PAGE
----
Canada has reason to be in Latvia

April 5, 2017 by Stephen J. Thorne
Recent events on and within the borders of Russia should quell lingering doubt, if any exists, around the wisdom of Canada contributing troops to European security. After 13 years fighting a war in Afghanistan, Canadian soldiers have come full circle, returning to the once-familiar climes of Europe to join efforts to discourage Moscow’s growing...

Air support for the Canadian Corps at Vimy

April 1, 2017 by Hugh A. Halliday
As the Canadian Corps prepared for the attack on Vimy Ridge, it was assisted by I Brigade, Royal Flying Corps. Four squadrons of Corps (army co-operation) aircraft mapped the German defences and located enemy artillery batteries; by April 9, 1917, 180 of 212 hostile batteries had been pinpointed and their co-ordinates plotted on maps....

On this date: April 2017

April 1, 2017 by Legion Magazine
1 APRIL 1915 First Canadian Division is ordered to join defence of the Ypres Salient. 2 APRIL 1917 The Royal Flying Corps starts training at Camp Borden, Ont. 3 APRIL 1945 The First Canadian Army captures the German town of Zevenaar.   4 APRIL 1916 Canadians relieve exhausted British forces at St. Éloi. 5...

Hush-hush heroes

April 1, 2017 by Sharon Adams
Montrealer Gustave Biéler spent the Christmas of 1943 in France. It was likely to be his last. The Nazis had launched a manhunt for him and his comrades in the French Resistance. The spy, known only by his code name Guy, wrote a few lines on the back of a photograph and handed it...

Brothers in arms, legs, body and mind

March 30, 2017 by Stephen J. Thorne
Blown up in Afghanistan, Andrew Knisley gained strength from two other severely injured comrades Story and photography by Stephen J. Thorne Andrew Knisley, a 24-year-old private in 1st Battalion, Royal Canadian Regiment, was eating Frosted Flakes at a forward operating base an hour’s drive east of Kandahar when he heard about Billy Kerr. It...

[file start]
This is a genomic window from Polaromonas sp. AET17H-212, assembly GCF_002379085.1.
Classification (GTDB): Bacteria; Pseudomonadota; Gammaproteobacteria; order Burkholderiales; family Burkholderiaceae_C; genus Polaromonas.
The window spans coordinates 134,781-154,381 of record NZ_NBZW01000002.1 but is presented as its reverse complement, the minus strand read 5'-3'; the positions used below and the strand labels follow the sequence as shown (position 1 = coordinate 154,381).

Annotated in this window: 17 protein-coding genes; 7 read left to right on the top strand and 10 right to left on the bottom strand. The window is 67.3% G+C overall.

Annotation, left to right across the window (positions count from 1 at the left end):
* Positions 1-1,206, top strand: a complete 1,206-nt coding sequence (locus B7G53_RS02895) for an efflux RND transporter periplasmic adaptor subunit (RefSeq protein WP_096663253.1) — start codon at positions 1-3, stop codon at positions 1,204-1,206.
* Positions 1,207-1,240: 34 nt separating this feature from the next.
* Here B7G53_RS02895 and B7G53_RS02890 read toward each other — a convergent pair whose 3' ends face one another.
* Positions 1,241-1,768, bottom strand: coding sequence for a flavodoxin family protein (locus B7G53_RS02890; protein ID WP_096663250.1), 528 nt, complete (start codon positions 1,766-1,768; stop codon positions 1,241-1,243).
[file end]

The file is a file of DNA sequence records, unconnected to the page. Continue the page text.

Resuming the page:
Budget does little to improve veterans benefits

March 28, 2017 by Stephen J. Thorne
Bad for the military; not good enough for veterans. That about sums up defence-related elements of the federal budget tabled March 22 by Finance Minister Bill Morneau. Ottawa says it will spend $624 million more on veterans’ programs over the next five years, most of it on easing outgoing soldiers’ transitions to civilian life....
Mike Trauner and Leah Cuffe share the frustrations, pain and nightmares that linger from his wounds Story and photography by Stephen J. Thorne It was just a corridor, but it was probably the longest walk of 30-year-old Leah Cuffe’s life. Down that hospital hallway in Landstuhl, Germany, was a Canadian flag. And beside that...

Trail of the Caribou organizer honoured

March 21, 2017 by Tom MacGregor
A new plaque was unveiled in St. John’s, N.L., in November by the Historic Sites and Monuments Board of Canada, recognizing Thomas Nangle, the tireless padre of the Newfoundland Regiment, as a person of national historic significance. The unveiling took place in the Surgeon Lieutenant-Commander Anthony Paddon Building at Canadian Forces Station St. John’s...

Canadian Rangers hampered by delays

March 21, 2017 by Stephen J. Thorne
Hurry up and wait, goes the old military adage. Just ask the Canadian Rangers. The military ombudsman did. And in a second interim report on the challenges they face, Gary Walbourne says the 5,000 volunteers who form Canada’s first line of defence in the Arctic are waiting too long for compensation and reimbursement. Often...